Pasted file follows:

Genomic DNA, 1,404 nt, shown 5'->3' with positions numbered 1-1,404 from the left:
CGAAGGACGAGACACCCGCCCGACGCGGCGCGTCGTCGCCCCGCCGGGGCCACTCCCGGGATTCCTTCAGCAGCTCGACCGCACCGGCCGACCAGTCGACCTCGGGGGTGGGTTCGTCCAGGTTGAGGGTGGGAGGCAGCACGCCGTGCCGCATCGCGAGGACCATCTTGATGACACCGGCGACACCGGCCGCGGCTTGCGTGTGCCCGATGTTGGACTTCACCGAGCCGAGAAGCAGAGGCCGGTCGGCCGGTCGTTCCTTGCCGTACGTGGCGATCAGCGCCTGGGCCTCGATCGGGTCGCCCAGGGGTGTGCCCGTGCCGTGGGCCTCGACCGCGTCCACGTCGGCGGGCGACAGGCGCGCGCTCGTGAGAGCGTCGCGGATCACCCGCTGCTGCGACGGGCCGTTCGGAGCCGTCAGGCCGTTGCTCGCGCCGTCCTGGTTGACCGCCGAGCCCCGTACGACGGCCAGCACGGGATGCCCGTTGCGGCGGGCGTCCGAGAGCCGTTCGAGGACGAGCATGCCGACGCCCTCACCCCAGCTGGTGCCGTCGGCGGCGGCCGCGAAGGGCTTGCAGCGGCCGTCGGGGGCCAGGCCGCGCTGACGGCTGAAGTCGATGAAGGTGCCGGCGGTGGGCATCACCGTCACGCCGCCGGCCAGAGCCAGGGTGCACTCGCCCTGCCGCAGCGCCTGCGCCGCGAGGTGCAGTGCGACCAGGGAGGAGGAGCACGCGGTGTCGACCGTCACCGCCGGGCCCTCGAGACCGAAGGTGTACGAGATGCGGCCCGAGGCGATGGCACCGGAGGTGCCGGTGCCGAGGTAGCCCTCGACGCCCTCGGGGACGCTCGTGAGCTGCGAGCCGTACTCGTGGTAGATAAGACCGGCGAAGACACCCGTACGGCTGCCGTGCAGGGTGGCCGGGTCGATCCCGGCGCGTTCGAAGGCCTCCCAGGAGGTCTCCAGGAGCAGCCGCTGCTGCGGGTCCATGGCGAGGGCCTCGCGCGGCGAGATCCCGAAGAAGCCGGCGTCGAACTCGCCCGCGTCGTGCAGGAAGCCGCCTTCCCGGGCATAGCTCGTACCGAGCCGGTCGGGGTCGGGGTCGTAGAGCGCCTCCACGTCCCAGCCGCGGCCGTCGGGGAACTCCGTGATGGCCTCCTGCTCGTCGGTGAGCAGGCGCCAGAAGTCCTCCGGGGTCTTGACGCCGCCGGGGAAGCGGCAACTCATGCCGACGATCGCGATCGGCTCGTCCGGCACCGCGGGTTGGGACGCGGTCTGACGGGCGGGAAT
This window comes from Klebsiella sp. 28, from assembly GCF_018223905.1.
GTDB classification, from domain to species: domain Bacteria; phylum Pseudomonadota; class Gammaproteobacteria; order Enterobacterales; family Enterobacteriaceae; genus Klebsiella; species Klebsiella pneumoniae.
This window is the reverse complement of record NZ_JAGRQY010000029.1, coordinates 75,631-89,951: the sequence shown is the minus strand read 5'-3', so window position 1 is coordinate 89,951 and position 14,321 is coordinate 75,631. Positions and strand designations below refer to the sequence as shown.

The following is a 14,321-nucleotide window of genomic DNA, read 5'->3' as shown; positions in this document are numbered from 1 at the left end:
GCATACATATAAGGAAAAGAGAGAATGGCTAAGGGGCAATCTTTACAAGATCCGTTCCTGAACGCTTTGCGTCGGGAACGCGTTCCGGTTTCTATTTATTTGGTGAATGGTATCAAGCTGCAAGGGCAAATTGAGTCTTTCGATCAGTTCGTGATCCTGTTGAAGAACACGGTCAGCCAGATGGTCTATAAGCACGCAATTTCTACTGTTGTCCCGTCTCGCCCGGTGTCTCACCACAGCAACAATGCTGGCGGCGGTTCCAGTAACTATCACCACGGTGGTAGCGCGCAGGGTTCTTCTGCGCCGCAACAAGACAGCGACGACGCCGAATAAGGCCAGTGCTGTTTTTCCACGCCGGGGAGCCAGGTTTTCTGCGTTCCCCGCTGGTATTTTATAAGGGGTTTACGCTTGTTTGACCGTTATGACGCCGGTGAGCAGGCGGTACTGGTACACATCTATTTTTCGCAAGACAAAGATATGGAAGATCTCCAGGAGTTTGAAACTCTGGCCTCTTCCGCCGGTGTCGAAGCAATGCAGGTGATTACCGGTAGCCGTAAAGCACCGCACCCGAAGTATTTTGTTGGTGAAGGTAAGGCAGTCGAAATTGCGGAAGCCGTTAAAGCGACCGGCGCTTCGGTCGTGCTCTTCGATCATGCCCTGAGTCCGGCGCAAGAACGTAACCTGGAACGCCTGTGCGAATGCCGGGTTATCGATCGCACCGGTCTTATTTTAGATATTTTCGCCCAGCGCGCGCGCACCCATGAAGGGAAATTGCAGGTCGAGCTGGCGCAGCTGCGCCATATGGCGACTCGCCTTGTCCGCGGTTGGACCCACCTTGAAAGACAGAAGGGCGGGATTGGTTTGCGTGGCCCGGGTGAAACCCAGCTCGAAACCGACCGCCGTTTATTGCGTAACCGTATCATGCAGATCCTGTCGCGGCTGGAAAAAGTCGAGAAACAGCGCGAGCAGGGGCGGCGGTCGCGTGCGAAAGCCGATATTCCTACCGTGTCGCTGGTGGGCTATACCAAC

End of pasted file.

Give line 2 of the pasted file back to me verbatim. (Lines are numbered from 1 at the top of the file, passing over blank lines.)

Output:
CGAAGGACGAGACACCCGCCCGACGCGGCGCGTCGTCGCCCCGCCGGGGCCACTCCCGGGATTCCTTCAGCAGCTCGACCGCACCGGCCGACCAGTCGACCTCGGGGGTGGGTTCGTCCAGGTTGAGGGTGGGAGGCAGCACGCCGTGCCGCATCGCGAGGACCATCTTGATGACACCGGCGACACCGGCCGCGGCTTGCGTGTGCCCGATGTTGGACTTCACCGAGCCGAGAAGCAGAGGCCGGTCGGCCGGTCGTTCCTTGCCGTACGTGGCGATCAGCGCCTGGGCCTCGATCGGGTCGCCCAGGGGTGTGCCCGTGCCGTGGGCCTCGACCGCGTCCACGTCGGCGGGCGACAGGCGCGCGCTCGTGAGAGCGTCGCGGATCACCCGCTGCTGCGACGGGCCGTTCGGAGCCGTCAGGCCGTTGCTCGCGCCGTCCTGGTTGACCGCCGAGCCCCGTACGACGGCCAGCACGGGATGCCCGTTGCGGCGGGCGTCCGAGAGCCGTTCGAGGACGAGCATGCCGACGCCCTCACCCCAGCTGGTGCCGTCGGCGGCGGCCGCGAAGGGCTTGCAGCGGCCGTCGGGGGCCAGGCCGCGCTGACGGCTGAAGTCGATGAAGGTGCCGGCGGTGGGCATCACCGTCACGCCGCCGGCCAGAGCCAGGGTGCACTCGCCCTGCCGCAGCGCCTGCGCCGCGAGGTGCAGTGCGACCAGGGAGGAGGAGCACGCGGTGTCGACCGTCACCGCCGGGCCCTCGAGACCGAAGGTGTACGAGATGCGGCCCGAGGCGATGGCACCGGAGGTGCCGGTGCCGAGGTAGCCCTCGACGCCCTCGGGGACGCTCGTGAGCTGCGAGCCGTACTCGTGGTAGATAAGACCGGCGAAGACACCCGTACGGCTGCCGTGCAGGGTGGCCGGGTCGATCCCGGCGCGTTCGAAGGCCTCCCAGGAGGTCTCCAGGAGCAGCCGCTGCTGCGGGTCCATGGCGAGGGCCTCGCGCGGCGAGATCCCGAAGAAGCCGGCGTCGAACTCGCCCGCGTCGTGCAGGAAGCCGCCTTCCCGGGCATAGCTCGTACCGAGCCGGTCGGGGTCGGGGTCGTAGAGCGCCTCCACGTCCCAGCCGCGGCCGTCGGGGAACTCCGTGATGGCCTCCTGCTCGTCGGTGAGCAGGCGCCAGAAGTCCTCCGGGGTCTTGACGCCGCCGGGGAAGCGGCAACTCATGCCGACGATCGCGATCGGCTCGTCCGGCACCGCGGGTTGGGACGCGGTCTGACGGGCGGGAAT